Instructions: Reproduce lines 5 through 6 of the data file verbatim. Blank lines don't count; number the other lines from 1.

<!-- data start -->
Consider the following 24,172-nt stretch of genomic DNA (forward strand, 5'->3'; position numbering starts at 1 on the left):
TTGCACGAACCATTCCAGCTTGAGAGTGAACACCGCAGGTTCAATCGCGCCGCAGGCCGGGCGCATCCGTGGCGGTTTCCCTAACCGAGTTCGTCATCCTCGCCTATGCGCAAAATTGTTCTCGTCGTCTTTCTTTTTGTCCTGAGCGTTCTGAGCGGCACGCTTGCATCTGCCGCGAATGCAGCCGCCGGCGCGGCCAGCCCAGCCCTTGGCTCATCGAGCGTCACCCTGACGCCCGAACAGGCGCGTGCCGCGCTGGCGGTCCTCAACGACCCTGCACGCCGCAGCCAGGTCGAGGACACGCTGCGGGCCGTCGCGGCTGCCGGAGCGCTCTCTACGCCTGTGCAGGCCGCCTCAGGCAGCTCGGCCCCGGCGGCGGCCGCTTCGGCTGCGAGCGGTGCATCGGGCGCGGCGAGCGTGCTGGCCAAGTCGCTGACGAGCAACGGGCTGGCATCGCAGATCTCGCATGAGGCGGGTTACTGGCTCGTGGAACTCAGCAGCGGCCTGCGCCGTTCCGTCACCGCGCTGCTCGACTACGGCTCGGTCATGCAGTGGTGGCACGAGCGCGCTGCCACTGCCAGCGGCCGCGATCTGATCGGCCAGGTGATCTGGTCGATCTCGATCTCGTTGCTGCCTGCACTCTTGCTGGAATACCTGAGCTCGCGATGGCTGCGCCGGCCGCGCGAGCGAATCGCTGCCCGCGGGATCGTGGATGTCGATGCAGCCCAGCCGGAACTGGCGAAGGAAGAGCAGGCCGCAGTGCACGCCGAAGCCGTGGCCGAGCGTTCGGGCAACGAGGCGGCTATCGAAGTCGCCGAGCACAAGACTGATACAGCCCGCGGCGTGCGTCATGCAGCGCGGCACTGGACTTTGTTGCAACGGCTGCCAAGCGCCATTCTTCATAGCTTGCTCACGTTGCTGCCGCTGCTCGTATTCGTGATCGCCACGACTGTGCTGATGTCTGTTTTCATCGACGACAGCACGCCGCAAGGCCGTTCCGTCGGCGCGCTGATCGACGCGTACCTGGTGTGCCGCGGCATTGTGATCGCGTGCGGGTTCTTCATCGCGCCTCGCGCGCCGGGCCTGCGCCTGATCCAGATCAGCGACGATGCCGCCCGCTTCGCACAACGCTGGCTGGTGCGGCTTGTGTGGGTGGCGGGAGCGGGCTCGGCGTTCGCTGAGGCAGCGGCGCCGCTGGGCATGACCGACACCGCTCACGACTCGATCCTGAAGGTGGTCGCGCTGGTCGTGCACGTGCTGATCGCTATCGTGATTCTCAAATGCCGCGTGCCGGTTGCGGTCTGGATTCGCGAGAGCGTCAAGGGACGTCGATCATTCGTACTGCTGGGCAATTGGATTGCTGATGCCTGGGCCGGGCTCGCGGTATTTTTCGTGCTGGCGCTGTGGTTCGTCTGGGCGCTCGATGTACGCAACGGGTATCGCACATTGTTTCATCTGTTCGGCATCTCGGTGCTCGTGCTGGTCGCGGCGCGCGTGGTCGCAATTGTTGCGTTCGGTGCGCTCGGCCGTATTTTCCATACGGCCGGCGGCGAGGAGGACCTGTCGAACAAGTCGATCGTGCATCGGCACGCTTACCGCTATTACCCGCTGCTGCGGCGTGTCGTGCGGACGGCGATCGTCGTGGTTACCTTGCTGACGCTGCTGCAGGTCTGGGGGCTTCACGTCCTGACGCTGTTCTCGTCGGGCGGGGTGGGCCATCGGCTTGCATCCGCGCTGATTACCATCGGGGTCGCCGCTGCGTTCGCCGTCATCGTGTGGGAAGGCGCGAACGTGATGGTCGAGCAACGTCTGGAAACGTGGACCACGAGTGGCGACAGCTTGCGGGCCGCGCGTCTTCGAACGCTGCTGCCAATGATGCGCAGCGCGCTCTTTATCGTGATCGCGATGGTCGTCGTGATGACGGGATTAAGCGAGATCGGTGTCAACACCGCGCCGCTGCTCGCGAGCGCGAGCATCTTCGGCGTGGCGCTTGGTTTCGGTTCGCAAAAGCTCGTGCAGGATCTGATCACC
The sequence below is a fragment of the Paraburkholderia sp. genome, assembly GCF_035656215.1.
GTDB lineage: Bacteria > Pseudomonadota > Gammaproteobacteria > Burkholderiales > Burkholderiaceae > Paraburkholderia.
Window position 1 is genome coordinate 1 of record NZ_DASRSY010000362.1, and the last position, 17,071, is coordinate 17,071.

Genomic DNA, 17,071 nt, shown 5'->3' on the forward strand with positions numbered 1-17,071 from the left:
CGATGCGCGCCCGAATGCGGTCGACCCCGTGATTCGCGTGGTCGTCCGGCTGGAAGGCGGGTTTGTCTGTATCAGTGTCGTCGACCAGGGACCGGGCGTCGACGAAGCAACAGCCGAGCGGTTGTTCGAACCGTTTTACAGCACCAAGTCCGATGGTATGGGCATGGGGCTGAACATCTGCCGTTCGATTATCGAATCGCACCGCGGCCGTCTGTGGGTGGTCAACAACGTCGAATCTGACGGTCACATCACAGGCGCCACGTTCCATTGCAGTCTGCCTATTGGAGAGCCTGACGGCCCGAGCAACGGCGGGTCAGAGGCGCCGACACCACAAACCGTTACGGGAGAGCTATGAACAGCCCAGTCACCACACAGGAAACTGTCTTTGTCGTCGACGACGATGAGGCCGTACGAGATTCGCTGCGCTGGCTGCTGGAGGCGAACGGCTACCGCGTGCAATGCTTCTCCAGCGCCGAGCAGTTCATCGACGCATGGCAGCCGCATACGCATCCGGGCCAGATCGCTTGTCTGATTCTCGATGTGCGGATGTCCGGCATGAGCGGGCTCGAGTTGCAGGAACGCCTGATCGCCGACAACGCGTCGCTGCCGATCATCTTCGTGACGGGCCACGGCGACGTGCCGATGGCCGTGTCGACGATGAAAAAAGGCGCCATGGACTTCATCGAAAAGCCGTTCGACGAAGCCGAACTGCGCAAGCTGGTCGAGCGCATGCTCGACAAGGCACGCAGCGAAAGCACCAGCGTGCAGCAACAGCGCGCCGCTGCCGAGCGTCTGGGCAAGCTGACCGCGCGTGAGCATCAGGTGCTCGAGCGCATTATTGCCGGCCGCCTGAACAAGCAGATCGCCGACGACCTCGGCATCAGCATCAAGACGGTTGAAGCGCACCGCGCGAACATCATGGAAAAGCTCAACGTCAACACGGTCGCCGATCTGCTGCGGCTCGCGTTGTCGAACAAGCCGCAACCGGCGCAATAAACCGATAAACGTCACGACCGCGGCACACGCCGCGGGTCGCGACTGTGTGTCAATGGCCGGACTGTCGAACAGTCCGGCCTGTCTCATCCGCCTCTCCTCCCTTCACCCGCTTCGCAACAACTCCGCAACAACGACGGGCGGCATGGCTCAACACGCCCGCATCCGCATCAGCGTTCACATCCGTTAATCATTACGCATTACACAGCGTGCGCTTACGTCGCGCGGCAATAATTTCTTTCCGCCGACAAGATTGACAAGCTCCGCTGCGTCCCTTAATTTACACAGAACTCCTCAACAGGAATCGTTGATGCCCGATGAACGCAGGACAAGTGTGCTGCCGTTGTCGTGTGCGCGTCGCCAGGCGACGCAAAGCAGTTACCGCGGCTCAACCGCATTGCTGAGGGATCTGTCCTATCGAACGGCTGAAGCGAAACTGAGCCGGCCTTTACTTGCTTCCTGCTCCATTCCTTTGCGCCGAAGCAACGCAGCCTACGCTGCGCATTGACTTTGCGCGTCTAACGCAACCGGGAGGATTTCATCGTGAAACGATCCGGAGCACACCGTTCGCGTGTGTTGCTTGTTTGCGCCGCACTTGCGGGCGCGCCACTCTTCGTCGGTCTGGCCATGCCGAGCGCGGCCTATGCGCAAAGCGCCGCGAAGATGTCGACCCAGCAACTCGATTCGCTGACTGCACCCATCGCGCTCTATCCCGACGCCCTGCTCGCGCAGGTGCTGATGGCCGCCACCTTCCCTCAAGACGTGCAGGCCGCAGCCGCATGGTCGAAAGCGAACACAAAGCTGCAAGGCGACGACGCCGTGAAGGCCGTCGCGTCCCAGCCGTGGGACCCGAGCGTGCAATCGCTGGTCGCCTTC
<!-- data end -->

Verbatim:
Window position 1 is genome coordinate 1 of record NZ_DASRSY010000362.1, and the last position, 17,071, is coordinate 17,071.

Genomic DNA, 17,071 nt, shown 5'->3' on the forward strand with positions numbered 1-17,071 from the left: